Online charity art auctions- the learning curve Part I

The online charity art auctions I'm holding for the Central VA Foodbank have thus far been both satisfying and challenging for me. Satisfying because I am connecting with some wonderful people who have been willing to bid on and purchase my paintings for a good cause, and challenging because of the learning curve I've experienced with holding these auctions in the online environment. Several people have asked me about the ArtByUsauction environment I have been using. ArtByUs is relatively new compared to eBay, and it only auctions artwork and handmade items offered by artists, galleries and dealers. I started out with ArtByUs for several reasons.

 First, it is currently free for artists to list there. While I believe their intent is to eventually charge for this service, this makes a huge difference to me, especially considering that I am allocating all of the proceeds of the winning bid to charity. I will note here that eBay will refund your listing and final value fees through their GivingWorks program, according to the amount you donate to a charity, but only if the item sells. And in order for eBay to list your auction as a charity, they require you to work through an organization called MissionFish. The charity is also required to be registered with Missionfish, so if your desired charity is not on their list (as mine, initially,  was not) it is up to the fundraiser to ask the charity to go through the registration process. While eBay does refund some or all of the listing and final value fees, Missionfish takes as much as 20% of the final value of the donationfor it's intermediary services. On the other hand, going through may offer some people peace of mind, as I have read reports of past fraudulent charity listings that took place on eBay outside of their Givingworks program.

There are pros and cons to using both ArtByUs and eBay for the charity auctions. While ArtByUs is free, it does not get the traffic that eBay does--not by a long-shot. So, at least in my case, I am the one who has been driving traffic to my auctions. It's been reported to me by at least one bidder that the registration process is also a little slow and can be a bit confusing, and the interface is a bit clunky. ArtByUs doesn't have as many bells and whistles as eBay, and, since eBay is owned by the same company that owns PayPal, Paypal is fully integrated into the eBay site. With ArtByUs, everything is pretty much a manual operation for me in regards to collecting the winning bid via Paypal and donating to the charity, so it has been more of a time consuming process than I anticipated.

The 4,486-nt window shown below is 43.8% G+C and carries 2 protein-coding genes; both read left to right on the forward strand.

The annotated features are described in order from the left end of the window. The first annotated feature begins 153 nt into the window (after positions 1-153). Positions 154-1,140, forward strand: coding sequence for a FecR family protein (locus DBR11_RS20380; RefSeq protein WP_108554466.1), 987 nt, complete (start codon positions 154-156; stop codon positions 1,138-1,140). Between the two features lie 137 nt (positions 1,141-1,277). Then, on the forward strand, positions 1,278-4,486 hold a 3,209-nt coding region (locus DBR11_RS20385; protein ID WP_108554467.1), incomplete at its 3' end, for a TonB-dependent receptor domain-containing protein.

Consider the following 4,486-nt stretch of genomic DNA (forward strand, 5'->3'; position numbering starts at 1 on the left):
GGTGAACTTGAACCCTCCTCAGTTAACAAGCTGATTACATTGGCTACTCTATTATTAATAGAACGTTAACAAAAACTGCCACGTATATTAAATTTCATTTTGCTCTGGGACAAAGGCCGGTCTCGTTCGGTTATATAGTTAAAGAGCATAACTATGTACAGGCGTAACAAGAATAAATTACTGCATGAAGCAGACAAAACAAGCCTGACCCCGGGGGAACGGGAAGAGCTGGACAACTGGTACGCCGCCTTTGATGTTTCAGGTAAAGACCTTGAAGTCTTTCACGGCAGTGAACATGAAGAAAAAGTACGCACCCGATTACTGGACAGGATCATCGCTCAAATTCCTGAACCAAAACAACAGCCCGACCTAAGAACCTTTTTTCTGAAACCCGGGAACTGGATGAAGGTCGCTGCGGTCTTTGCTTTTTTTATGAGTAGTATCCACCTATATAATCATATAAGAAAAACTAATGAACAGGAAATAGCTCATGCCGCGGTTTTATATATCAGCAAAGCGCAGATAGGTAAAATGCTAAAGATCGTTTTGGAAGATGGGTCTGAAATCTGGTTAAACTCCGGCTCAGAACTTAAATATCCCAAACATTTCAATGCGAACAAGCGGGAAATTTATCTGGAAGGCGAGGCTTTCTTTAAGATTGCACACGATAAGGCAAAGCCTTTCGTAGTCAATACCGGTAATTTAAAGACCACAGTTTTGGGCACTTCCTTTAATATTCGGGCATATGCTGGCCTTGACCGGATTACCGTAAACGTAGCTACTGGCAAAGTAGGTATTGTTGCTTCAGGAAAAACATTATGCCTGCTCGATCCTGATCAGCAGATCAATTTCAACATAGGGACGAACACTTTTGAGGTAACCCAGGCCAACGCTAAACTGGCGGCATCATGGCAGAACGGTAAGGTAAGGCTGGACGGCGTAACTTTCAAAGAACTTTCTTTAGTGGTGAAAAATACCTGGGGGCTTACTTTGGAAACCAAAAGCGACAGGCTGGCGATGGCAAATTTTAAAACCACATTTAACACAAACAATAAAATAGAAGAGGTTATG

Having said that, the support staff with ArtByUs is responsive to any questions or issues. They currently offer free basic listings, and unlike eBay which seems to attract a lot of bargain hunters in search of any number of products, ArtByUs lists only artwork.  And while eBay does get a whole lot more traffic, my feeling is that this does not necessarily mean that my listing will be discovered. I do not have much experience with eBay thus far, but from what I have heard, competition is fierce and a lot of people experience the needle in the haystack syndrome unless they spend a lot more money with additional listing features. So it is likely if and when I list over there, any bidding would be as a result of my own contacts there as well.

For these reasons I've started out with ArtByUs. It's likely that at some point I will list over at eBay, and if I do, it will be interesting to see how the experience will compare to ArtByUs, and if the auction bids on eBay will be substantial enough to offset the other associated fees.  

There were a few other things I discovered only after I started the project that I had not really thought through when I first conceived of it. I'll share a bit more about that in my next post. Meanwhile, if you've had bidding or auction experience with Ebay or ArtByUs, I'd welcome you to leave your comments.